The H-1B cap season is fast approaching. For fiscal year 2016 (FY 2016), US Citizenship and Immigration Service (USCIS) will begin accepting cap subject H-1B petitions on Wednesday, April 1, 2015. This is the earliest date for which an employer may file a petition to be received by USCIS requesting H-1B employment with a start date of October 1, 2015. USCIS anticipates that April 1, 2015 will see a repeat of the mass filings from last year, when the annual H-1B cap was reached within the first few days after the initial filing date. USCIS will monitor the number of petitions received and notify the public of the date on which the numerical limit of 65,000 for the H-1B cap has been met. This date is known as the final receipt date. There are certain exceptions to the congressionally-mandated maximum of 65,000 H-1B visas per fiscal year. The first 20,000 H-1B visas issued to alien workers who obtained their master’s degree from a US university are exempt from the 65,000 cap; H-1B visas issued to such US master’s degree holders subsequent to the first 20,000 are then counted against the overall 65,000 cap. While it is impossible to predict exactly when the FY2016 H-1B cap will be reached, it is helpful to provide some context. During the last two years, the H-1B cap was met the first week (five business days) of filing, and we expect that this will be the case this year as well. If USCIS receives more petitions than it can accept by April 5th, USCIS will use a lottery system to randomly select the number of petitions eligible for H-1B status. USCIS will reject petitions that are subject to the cap and are not selected through the lottery. It will return these petitions, not reviewed and with the filing fees intact. It is anticipated that the trend toward shorter cap filing seasons will continue, and it is therefore important that employers make the necessary preparations in advance of April 1, 2015.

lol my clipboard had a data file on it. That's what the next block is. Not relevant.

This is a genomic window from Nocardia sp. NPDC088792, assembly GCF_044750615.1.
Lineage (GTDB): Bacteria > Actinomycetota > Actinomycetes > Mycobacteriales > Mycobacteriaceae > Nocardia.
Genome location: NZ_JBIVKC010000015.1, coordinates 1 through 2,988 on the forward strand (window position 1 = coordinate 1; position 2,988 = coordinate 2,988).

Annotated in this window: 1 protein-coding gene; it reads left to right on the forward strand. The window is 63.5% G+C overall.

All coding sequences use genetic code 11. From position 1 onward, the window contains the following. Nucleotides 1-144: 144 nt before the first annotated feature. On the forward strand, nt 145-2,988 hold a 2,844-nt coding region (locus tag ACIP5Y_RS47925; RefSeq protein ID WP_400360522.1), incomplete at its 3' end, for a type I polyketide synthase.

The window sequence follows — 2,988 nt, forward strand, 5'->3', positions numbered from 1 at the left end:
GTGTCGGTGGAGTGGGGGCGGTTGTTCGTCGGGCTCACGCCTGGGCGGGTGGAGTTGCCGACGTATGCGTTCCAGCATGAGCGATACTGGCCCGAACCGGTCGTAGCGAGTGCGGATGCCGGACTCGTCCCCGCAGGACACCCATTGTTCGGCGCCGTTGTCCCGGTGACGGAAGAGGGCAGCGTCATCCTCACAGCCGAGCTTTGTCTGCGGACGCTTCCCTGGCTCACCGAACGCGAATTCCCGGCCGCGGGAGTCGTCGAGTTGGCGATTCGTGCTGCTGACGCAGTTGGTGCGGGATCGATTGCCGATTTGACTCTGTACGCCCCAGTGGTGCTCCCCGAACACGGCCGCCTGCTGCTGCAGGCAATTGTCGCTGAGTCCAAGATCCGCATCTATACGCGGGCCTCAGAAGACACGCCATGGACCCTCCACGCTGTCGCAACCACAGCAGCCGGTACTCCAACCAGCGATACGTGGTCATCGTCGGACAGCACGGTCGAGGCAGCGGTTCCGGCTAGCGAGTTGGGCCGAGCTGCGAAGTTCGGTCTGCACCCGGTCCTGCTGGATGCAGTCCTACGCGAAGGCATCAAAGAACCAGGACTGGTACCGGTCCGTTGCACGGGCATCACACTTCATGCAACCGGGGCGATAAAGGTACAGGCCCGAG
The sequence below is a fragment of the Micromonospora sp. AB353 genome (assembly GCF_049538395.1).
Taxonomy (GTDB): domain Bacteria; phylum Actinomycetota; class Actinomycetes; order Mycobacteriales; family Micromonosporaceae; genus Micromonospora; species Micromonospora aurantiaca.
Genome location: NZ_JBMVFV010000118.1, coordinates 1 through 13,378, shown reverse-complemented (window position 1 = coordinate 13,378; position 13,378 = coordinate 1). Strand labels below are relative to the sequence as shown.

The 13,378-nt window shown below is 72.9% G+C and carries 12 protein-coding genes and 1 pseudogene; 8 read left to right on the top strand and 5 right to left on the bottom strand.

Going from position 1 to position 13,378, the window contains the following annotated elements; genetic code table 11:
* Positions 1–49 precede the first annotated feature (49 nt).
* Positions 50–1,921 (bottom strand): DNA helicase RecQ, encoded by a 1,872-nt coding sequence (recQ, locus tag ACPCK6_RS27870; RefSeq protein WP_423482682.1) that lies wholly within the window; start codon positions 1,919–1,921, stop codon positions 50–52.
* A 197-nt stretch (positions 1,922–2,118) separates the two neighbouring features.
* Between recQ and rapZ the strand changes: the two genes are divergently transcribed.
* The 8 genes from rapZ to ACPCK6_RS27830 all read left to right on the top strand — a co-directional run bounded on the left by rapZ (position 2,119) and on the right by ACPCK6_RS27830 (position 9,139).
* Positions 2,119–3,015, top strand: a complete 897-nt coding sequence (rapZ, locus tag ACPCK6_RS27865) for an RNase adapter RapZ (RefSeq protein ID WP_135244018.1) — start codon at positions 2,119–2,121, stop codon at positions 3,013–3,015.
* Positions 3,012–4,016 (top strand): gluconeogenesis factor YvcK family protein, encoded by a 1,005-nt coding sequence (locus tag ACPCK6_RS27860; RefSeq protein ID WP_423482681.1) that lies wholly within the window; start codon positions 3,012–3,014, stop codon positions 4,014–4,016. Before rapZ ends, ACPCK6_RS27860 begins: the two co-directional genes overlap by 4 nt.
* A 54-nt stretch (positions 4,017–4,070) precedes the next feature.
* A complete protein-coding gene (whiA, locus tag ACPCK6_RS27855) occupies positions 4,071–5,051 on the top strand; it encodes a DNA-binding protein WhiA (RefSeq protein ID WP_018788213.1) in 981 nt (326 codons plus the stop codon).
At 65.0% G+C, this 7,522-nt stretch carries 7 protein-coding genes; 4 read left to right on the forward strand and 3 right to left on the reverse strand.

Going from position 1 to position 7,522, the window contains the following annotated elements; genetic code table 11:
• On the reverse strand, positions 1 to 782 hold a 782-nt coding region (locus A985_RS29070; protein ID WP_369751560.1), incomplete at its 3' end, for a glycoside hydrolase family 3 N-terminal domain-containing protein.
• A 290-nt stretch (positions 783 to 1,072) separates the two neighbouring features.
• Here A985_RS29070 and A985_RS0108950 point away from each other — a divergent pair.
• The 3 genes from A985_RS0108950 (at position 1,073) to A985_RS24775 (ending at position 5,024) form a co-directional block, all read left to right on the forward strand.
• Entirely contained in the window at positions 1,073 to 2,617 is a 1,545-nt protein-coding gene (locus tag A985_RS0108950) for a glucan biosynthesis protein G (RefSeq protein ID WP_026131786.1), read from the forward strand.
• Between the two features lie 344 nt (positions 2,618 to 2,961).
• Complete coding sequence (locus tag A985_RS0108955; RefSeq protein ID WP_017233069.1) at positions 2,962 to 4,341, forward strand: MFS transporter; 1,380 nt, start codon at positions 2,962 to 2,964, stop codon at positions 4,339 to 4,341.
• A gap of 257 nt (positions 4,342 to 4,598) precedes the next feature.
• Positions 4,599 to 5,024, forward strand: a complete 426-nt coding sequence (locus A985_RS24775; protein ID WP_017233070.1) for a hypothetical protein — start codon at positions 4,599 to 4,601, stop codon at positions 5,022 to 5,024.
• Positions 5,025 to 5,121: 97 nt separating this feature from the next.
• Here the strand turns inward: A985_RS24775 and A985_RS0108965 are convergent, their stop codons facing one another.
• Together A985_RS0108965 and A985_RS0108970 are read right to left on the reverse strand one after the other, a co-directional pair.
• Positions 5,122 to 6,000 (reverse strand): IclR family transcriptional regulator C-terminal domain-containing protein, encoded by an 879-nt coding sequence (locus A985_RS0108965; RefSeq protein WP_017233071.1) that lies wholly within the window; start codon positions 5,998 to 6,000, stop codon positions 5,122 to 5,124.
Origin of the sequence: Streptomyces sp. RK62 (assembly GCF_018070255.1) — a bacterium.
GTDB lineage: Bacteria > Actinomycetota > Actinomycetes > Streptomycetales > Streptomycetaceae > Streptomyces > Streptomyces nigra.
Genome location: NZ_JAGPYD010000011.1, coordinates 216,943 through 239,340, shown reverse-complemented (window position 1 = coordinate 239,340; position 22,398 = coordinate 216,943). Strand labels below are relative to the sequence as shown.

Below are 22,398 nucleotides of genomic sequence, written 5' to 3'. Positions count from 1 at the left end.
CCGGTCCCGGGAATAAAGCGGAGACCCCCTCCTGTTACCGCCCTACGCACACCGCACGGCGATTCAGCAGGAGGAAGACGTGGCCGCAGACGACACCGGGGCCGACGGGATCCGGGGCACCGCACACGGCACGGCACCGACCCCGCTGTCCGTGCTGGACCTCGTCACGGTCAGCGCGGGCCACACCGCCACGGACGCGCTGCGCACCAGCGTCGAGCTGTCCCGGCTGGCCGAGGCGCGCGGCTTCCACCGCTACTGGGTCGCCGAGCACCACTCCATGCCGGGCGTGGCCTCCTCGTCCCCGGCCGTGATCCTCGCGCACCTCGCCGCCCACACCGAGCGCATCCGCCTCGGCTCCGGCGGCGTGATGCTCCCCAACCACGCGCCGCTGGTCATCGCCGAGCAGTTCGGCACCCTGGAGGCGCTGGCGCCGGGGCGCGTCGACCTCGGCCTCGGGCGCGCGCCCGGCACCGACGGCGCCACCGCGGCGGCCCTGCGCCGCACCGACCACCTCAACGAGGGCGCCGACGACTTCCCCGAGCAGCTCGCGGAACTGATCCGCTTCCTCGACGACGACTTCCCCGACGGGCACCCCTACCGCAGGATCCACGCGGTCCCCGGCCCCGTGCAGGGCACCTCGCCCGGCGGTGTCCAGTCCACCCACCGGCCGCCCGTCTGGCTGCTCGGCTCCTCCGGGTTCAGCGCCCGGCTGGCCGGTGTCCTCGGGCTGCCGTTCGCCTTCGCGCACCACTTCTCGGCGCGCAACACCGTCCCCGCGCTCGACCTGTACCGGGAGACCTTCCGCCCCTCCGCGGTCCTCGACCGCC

There is work that must be done in advance if one plans to file an H-1B cap-subject case by the beginning of April 2015. One key step in the process is the Labor Condition Application (LCA). All H-1B filings must be accompanied by an LCA certified by the US Department of Labor (DOL). The DOL may take as many as seven business days to adjudicate the LCA. The DOL's timeline does not begin until the LCA, with the required information about the employer and position, is submitted to the DOL. First-time H-1B employers should allow an additional three to five days for processing as administrative issues may arise. For example, some employers’ federal tax ID (FEIN) will have to be “registered” with the DOL database in order for the LCA to be accepted.
Since cap subject H-1B visa petitions can be filed no more than six months prior to the date the employee will begin working for the petitioner, we strongly encourage employers to assess their staffing needs for the upcoming year now to prepare for the H-1B cap filing season.